Love and Other Consolation Prizes : A Novel
by Ford, Jamie

A half-Chinese orphan whose mother sacrificed everything to give him a better chance is raffled off as a prize at Seattle's 1909 World's Fair, only to land in the ownership of the madam of a notorious brothel where he finds friendship and opportunities, in a story based on true events. By the best-selling author of Songs of Willow Frost.

The son of a Chinese American father, Jamie Ford is the New York Times bestselling author of Hotel on the Corner of Bitter and Sweet, which won the Asian/Pacific American Award for Literature, and Songs of Willow Frost. Having grown up in Seattle, he now lives in Montana with his wife and children.

Seattle's two world's fairs frame Ford's (Songs of Willow Frost, 2013) new novel. Twelve-year-old Ernest Young, who at age five was sold by his desperately poor Chinese mother and put on a freighter headed for Seattle, is the prize in a raffle at the 1909 Alaska-Yukon-Pacific Exposition. The highest bidder turns out to be Madame Flora, proprietor of a high-class brothel called the Tenderloin. There Ernest finds a home, works his way up from houseboy to chauffeur, and falls in love with two girls, Maisie, Madame Flora's daughter, and Fahn, a Japanese girl who works at the Tenderloin as a kitchen maid. More than 50 years later, Ernest's daughter Juju, a journalist, decides to write a then-and-now piece to coincide with the opening of the 1962 Seattle World's Fair, and this triggers a flood of memories, all the more poignant because Ernest's wife is suffering from memory loss. Ford is a romantic rather than a realist, keeping the novel buoyant despite some difficult subject matter-human trafficking, for example. A vibrantly rendered setting adds to the appeal. Copyright 2017 Booklist Reviews.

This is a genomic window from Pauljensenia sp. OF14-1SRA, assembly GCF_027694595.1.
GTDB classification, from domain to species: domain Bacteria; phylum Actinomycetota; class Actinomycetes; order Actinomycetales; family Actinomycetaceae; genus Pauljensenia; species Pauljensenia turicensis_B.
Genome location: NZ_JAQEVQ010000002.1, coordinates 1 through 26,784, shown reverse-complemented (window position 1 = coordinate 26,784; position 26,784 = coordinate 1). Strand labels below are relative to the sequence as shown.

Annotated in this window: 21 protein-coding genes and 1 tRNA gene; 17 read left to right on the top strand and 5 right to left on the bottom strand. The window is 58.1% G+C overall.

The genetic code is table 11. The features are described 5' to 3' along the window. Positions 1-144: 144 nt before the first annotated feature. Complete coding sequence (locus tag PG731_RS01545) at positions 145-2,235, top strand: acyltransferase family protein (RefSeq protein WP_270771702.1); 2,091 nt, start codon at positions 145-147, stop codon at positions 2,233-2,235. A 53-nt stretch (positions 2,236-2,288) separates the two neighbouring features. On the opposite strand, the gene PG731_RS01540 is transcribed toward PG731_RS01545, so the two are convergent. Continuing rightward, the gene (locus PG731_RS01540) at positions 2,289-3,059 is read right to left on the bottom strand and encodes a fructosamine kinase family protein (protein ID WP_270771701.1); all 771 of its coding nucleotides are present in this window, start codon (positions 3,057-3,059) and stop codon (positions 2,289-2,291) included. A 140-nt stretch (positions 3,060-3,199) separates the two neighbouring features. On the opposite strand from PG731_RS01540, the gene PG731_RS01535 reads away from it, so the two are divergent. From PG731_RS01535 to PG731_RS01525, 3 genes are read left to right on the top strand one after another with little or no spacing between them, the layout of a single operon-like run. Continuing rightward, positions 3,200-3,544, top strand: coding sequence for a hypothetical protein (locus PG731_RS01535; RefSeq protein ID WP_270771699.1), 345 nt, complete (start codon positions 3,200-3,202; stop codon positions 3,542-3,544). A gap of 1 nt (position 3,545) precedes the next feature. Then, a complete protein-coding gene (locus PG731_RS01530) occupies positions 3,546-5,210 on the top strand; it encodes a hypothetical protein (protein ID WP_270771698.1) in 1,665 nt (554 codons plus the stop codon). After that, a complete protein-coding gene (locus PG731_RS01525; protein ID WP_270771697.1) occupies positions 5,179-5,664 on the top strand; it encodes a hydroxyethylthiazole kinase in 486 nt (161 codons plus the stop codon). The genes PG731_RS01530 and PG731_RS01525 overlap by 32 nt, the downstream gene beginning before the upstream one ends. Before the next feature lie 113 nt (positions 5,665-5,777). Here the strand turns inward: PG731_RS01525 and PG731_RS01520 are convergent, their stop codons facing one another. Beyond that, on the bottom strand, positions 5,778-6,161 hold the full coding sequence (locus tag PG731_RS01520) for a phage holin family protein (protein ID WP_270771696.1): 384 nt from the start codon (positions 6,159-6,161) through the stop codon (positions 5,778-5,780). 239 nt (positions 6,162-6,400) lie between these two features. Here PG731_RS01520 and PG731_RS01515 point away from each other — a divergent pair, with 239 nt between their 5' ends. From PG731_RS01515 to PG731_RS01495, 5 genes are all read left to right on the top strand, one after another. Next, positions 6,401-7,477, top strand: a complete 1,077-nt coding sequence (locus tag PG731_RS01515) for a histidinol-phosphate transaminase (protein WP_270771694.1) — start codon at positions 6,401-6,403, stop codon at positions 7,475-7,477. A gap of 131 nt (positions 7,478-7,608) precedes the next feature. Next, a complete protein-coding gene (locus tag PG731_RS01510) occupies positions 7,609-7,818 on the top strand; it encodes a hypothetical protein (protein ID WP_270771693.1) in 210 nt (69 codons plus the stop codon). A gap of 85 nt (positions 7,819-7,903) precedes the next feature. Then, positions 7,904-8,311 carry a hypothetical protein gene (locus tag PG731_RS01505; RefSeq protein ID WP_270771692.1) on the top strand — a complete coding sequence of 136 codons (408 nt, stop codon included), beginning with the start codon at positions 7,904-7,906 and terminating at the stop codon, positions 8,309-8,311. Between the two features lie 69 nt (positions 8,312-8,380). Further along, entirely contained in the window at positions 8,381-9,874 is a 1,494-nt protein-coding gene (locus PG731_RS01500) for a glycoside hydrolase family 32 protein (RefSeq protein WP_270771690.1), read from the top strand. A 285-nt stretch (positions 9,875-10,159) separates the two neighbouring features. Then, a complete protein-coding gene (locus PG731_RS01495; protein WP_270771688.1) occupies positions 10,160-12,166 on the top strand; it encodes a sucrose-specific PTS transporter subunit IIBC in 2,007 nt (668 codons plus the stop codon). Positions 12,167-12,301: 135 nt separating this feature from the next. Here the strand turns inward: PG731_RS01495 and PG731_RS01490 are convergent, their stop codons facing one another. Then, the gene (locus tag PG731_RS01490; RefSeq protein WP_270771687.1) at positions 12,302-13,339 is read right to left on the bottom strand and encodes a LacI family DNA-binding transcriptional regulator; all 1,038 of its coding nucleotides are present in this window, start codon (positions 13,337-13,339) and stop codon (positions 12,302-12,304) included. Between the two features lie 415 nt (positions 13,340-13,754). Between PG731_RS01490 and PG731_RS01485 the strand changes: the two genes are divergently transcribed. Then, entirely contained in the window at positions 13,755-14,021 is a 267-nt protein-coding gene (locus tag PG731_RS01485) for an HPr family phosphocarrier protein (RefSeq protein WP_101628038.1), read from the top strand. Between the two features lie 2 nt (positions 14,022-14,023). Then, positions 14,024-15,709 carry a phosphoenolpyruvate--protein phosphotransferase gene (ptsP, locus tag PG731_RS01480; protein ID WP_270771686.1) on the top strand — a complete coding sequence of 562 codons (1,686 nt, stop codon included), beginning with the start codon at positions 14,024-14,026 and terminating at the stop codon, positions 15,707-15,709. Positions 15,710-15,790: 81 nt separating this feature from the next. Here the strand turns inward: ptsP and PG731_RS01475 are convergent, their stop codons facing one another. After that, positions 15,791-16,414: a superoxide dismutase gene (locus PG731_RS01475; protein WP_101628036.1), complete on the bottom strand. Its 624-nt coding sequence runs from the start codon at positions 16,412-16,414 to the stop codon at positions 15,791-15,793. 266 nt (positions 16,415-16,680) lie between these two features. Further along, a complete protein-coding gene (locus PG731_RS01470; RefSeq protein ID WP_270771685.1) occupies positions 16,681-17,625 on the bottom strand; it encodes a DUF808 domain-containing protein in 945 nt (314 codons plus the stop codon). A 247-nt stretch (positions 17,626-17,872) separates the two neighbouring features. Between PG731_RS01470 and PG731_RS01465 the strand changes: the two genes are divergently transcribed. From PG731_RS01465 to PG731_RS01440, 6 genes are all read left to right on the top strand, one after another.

Too old to dream of being adopted, Ernest Young is raffled off at the 1909 Alaska-Yukon-Pacific World Exposition to Madame Flora, who runs a notorious brothel. His adventures have just begun.Ernest has already lived a lifetime of surprises and indignities. After his starving Chinese mother secured her only son a spot on a freighter to America, Ernest, only 5 years old, had to learn swiftly how to navigate a world that denigrated him not only for being an orphan, but also, and perhaps worse, for being of mixed blood. Ernest never knew his white father, but his youth and mixed heritage enabled him to make friends with both the Chinese girls on the ship and the lone Japanese girl, Fahn. Once Ernest survived a month captive in the hold of the ship, not to mention a near drowning, he became a ward of the state in Seattle and eventually attracted a wealthy sponsor, who sent him to an exclusive boarding school, where he endured racism and discrimination, and then, when he has the te merity to tell her he would rather go to another school, she has him raffled off at the World's Fair. Surprisingly, life in the bordello is exciting, not least because there Ernest meets Madame Flora's tomboyishly charming daughter, Maisie, and reunites with Fahn. Falling in love with both, however, can only lead to heartache, since life in a brothel exacts certain prices. Ford (Songs of Willow Frost, 2014, etc.) casts this complex love story against the backdrop of the little-known history of Chinese and Japanese orphans, who found slavery and indentured servitude rather than opportunity in America. Now in his 60s , Ernest faces his wife Gracie's declining control over her memory, which endangers the secrets he has kept from their daughters. But now their eldest, an investigative reporter, has begun to discover some potentially scandalous secrets. Alternating between Ernest's past and present, Ford captures the thrill of first kisses and the shock of revealing long-hidden a f fairs. A lively history of romance in the dens of iniquity, love despite vice. Copyright Kirkus 2017 Kirkus/BPI Communications. All rights reserved.

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